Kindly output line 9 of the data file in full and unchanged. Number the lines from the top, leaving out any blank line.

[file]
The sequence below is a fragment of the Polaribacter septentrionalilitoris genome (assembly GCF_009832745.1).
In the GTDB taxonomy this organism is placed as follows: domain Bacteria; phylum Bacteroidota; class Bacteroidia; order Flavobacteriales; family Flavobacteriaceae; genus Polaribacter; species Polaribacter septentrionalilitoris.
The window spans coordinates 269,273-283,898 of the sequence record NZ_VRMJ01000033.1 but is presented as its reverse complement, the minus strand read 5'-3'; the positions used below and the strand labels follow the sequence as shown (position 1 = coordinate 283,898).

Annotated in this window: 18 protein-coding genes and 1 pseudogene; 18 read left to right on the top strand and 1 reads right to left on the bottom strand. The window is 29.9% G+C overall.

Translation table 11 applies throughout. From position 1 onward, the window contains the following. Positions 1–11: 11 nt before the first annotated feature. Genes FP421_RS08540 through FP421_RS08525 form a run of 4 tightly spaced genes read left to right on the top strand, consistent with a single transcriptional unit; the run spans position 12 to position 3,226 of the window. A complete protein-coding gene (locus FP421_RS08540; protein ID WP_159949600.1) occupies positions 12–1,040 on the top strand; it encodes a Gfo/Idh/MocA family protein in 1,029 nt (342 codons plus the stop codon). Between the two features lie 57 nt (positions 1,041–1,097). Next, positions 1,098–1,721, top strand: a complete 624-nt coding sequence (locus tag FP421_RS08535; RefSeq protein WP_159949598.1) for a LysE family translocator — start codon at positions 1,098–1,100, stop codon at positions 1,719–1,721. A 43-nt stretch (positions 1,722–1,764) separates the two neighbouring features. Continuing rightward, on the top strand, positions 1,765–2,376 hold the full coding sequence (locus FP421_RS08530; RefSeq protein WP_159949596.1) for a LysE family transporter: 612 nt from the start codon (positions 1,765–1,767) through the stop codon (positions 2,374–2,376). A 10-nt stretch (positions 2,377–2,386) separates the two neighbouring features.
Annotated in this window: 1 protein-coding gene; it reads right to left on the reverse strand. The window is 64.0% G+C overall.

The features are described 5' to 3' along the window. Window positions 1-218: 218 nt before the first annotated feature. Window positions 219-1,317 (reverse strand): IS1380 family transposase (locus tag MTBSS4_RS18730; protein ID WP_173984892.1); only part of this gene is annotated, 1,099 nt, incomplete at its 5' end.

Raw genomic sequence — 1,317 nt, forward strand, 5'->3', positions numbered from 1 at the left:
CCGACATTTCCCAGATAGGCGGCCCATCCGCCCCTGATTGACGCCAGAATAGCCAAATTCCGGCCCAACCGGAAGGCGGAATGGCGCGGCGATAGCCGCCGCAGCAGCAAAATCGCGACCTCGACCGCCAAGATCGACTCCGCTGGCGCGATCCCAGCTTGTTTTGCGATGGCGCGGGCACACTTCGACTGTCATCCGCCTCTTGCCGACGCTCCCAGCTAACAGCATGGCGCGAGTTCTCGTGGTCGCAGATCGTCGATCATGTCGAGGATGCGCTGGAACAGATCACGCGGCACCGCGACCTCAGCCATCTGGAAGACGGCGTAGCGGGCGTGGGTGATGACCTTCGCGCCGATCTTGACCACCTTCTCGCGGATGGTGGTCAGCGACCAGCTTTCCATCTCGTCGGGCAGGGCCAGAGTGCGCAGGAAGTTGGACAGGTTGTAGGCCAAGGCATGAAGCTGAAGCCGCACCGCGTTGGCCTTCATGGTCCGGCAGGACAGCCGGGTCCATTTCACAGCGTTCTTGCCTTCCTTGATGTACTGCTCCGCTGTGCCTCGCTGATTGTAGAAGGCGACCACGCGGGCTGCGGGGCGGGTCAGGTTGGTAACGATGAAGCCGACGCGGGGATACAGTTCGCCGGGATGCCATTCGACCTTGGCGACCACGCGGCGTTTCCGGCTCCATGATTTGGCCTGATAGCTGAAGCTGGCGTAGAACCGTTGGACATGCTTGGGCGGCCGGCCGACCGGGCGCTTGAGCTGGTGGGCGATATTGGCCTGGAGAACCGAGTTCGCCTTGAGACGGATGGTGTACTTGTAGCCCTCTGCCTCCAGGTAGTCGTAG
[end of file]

CCGACATTTCCCAGATAGGCGGCCCATCCGCCCCTGATTGACGCCAGAATAGCCAAATTCCGGCCCAACCGGAAGGCGGAATGGCGCGGCGATAGCCGCCGCAGCAGCAAAATCGCGACCTCGACCGCCAAGATCGACTCCGCTGGCGCGATCCCAGCTTGTTTTGCGATGGCGCGGGCACACTTCGACTGTCATCCGCCTCTTGCCGACGCTCCCAGCTAACAGCATGGCGCGAGTTCTCGTGGTCGCAGATCGTCGATCATGTCGAGGATGCGCTGGAACAGATCACGCGGCACCGCGACCTCAGCCATCTGGAAGACGGCGTAGCGGGCGTGGGTGATGACCTTCGCGCCGATCTTGACCACCTTCTCGCGGATGGTGGTCAGCGACCAGCTTTCCATCTCGTCGGGCAGGGCCAGAGTGCGCAGGAAGTTGGACAGGTTGTAGGCCAAGGCATGAAGCTGAAGCCGCACCGCGTTGGCCTTCATGGTCCGGCAGGACAGCCGGGTCCATTTCACAGCGTTCTTGCCTTCCTTGATGTACTGCTCCGCTGTGCCTCGCTGATTGTAGAAGGCGACCACGCGGGCTGCGGGGCGGGTCAGGTTGGTAACGATGAAGCCGACGCGGGGATACAGTTCGCCGGGATGCCATTCGACCTTGGCGACCACGCGGCGTTTCCGGCTCCATGATTTGGCCTGATAGCTGAAGCTGGCGTAGAACCGTTGGACATGCTTGGGCGGCCGGCCGACCGGGCGCTTGAGCTGGTGGGCGATATTGGCCTGGAGAACCGAGTTCGCCTTGAGACGGATGGTGTACTTGTAGCCCTCTGCCTCCAGGTAGTCGTAG